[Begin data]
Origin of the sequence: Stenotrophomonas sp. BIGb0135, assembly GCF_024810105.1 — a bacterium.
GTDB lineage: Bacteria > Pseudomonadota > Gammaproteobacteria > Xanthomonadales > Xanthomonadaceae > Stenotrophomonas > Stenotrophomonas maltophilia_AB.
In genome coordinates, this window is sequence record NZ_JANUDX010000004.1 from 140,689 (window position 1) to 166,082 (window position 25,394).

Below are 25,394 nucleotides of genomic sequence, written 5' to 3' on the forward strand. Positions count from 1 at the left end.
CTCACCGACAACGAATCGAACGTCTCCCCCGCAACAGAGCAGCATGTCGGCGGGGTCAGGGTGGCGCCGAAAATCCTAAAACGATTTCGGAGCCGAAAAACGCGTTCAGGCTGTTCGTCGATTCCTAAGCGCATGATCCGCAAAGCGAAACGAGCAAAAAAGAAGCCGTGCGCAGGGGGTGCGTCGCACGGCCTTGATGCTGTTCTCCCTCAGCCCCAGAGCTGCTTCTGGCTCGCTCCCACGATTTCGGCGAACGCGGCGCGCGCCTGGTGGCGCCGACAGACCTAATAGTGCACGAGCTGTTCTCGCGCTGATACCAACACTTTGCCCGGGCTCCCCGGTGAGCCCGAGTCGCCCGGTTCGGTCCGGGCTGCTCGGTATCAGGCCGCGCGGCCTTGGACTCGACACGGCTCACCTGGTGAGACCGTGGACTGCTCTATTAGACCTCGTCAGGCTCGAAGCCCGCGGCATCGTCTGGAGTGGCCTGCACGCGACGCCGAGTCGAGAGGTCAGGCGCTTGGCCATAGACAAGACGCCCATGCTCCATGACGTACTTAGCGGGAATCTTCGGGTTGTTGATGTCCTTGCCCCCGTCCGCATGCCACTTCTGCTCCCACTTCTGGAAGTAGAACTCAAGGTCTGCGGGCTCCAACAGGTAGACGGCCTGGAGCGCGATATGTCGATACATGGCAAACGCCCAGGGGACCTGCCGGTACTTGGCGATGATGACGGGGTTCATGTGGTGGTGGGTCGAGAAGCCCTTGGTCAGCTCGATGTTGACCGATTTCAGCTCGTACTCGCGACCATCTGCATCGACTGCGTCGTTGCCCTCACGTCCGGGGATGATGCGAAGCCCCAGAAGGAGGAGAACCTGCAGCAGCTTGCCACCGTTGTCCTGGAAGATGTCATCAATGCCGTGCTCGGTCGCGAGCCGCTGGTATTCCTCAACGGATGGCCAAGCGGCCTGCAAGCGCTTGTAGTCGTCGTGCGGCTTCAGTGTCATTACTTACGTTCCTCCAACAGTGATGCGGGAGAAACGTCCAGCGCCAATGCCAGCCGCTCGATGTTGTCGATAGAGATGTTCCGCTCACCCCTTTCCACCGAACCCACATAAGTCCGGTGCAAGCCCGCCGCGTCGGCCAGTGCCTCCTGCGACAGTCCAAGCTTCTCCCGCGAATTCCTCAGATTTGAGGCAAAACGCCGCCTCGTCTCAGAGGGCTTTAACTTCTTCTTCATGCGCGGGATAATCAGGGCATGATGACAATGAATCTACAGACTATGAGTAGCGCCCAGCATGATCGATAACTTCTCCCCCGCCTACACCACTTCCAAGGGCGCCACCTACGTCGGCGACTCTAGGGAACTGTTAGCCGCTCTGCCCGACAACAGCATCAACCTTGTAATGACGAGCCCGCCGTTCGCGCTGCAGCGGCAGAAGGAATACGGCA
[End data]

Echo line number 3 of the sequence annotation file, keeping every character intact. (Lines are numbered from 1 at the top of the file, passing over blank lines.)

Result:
In genome coordinates, this window is sequence record NZ_JANUDX010000004.1 from 140,689 (window position 1) to 166,082 (window position 25,394).